Click here to find the original Portobello Road bakery (they now also have three other locations). If you have your own favourite cupcake bakery anywhere in the world, please pass on your suggestions in the comments form below!

10 October, 2011

Mansion in Sri Lanka

The Maldives is among the most popular destinations in the Asia/Pacific region, but one country trying to compete, is Sri Lanka. The golden-sand beaches that fringe its coasts are thankfully making a comeback after the 2004 Boxing Day tsunami wreaked havoc on the country; and Galle, on the South West coast of Sri Lanka, is where today's hidden gem can be found. The historic thirty six hectare Galle Fort is a designated UNESCO World Heritage site; and The Fort Printers is an eighteenth-century mansion which, until 2002 housed a printing company.


It used wooden printing blocks and wrought iron printing machines to print stationary and cards, and has now been restored into a small private hotel with just five stylish suites. While you get the convenience of hotel facilities, the atmosphere is more akin to the feeling of staying in a villa. 


The original printing press (above) that was once in service in the building stands in the grand entrance hall, and is surrounded by whitewashed walls, daybeds, and antique writing desks. There is also a small pool at the hotel, which is a refreshing way to cool off after exploring the fort.


The restaurant at the hotel is superb. The owner has a passion for food, and the chefs tailor the dishes to what the guests wish to eat. There are no set meal times - you simply tell the staff when you would like to eat. The location of the hotel is perfect to explore the countryside; and the beaches around Galle, and if you ask nicely, the staff may take you for a spin in the hotel's 1950's Morris Minor!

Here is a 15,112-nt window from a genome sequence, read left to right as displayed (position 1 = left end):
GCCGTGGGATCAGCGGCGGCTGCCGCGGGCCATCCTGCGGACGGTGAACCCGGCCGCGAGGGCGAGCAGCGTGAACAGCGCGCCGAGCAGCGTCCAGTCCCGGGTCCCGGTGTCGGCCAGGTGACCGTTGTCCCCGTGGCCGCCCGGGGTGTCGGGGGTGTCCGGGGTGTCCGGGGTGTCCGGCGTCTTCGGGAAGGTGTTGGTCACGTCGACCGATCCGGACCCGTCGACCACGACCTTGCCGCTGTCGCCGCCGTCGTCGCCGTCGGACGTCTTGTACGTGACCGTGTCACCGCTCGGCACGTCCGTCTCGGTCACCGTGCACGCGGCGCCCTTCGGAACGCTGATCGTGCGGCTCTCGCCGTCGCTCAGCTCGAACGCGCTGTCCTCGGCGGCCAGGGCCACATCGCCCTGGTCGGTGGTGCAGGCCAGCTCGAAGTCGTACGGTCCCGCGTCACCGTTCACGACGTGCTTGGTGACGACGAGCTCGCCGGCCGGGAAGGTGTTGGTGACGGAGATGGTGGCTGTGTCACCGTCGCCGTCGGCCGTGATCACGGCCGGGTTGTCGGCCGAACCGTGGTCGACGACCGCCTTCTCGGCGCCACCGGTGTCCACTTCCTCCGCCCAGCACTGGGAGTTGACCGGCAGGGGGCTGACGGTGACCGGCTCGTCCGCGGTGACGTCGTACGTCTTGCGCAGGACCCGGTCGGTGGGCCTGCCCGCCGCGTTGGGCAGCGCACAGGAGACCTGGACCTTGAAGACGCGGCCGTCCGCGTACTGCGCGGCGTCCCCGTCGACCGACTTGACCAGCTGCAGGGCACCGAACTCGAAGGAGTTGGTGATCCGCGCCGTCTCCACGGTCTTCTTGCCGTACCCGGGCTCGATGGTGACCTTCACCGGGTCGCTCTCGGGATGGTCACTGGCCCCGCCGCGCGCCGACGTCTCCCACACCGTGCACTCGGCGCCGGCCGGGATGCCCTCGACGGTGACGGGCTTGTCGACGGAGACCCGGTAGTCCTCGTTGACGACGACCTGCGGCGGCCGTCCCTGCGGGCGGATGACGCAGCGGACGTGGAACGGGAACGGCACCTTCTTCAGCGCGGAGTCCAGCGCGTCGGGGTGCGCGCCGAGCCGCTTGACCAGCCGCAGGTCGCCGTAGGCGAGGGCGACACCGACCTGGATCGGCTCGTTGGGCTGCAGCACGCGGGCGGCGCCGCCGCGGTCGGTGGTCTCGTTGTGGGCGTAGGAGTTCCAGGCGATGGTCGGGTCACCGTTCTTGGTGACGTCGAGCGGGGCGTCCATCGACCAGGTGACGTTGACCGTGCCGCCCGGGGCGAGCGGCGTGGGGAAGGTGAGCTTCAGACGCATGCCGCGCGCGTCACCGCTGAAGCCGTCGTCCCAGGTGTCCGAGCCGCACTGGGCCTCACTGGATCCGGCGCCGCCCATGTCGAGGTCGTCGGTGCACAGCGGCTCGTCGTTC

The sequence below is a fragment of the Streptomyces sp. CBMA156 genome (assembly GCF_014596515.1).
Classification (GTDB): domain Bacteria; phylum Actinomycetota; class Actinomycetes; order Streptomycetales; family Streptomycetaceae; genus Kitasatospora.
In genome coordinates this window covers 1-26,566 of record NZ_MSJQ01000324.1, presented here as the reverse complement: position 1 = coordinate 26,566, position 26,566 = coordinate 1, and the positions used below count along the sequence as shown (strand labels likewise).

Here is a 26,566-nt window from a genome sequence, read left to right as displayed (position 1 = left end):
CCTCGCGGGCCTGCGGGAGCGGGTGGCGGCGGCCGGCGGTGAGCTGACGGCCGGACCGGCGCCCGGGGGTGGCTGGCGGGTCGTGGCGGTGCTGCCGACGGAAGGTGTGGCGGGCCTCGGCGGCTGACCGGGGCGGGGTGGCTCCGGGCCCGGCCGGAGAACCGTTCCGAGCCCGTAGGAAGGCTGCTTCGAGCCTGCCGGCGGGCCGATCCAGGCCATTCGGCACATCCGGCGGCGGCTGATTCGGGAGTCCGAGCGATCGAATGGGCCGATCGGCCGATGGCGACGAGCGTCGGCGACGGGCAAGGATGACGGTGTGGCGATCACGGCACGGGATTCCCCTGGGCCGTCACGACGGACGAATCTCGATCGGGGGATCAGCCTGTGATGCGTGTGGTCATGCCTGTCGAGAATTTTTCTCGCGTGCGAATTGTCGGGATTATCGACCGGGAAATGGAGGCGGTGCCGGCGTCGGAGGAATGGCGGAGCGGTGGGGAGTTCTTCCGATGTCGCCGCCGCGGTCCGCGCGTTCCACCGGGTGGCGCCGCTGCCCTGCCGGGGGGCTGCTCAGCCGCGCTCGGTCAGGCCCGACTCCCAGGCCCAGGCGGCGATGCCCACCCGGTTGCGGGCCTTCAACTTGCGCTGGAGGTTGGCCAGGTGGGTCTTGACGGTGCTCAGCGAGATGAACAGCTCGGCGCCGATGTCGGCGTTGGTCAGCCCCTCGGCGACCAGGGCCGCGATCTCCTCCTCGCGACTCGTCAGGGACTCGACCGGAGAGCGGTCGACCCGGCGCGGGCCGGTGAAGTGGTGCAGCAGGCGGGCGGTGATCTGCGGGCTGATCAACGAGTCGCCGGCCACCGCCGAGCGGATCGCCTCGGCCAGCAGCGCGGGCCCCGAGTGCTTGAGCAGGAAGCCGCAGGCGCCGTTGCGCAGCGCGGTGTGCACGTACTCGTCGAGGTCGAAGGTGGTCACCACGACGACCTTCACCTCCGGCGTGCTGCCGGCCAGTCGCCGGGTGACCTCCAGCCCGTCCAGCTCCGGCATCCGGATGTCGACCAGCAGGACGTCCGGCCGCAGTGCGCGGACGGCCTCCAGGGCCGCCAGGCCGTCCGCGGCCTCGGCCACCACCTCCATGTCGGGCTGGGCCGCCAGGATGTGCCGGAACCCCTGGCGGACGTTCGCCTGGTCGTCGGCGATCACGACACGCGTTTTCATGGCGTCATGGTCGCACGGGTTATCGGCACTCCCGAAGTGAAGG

Galle is seeing an increasing number of travellers staying within the atmospheric walls of the Fort; and making day trips to the beach towns, but it is still a relatively undiscovered part of the island. With Moorish traders; Portuguese adventurers; and Dutch and British merchants all leaving their legacies over the years, Galle really does have character, and this unique private hotel seems the perfect place to start your own adventures.

If you want more information on The Fort Printers, click here.




05 October, 2011

Australasia - down under in Manchester

Travel Lightbulb tries to help people around the world discover places they made not otherwise have found, and today's featured restaurant is a case in point. Unless you know Manchester and its diverse dining scene, you may not even spot that it exists - and that is because it's underground! On the main street, Deansgate, there is a glass triangle in front of the Armani store, and that is the entrance to Australasia. 


When you delve beneath the curious glass threshold; a beautiful restaurant and bar await. With driftwood scupltures; comfortable booths, and the sound of chitter chatter, it becomes apparent that the place has a great vibe. This isn't a venue for the shy; as the walk to your table from the main desk takes you through the other diners, and there is a certain amount of posing being done! Having said that this is one of those restaurants where you want to dress well; be noticed, and feel good about yourself - so just go with the flow and strut your stuff. 


Ask for the wine list and you are presented with an i-pad, and an extensive choice to scroll through. The food menu is in the style of a passport, and you almost need one because the food is described as 'Pacific Rim flavours with an exotic blend of Indonesian and Southeast Asian influences'. The brains behind what is quite an eclectic, but fabulous menu is Paul Greening, a former Young Australian Chef of the Year, and I couldn't fault one thing I ate.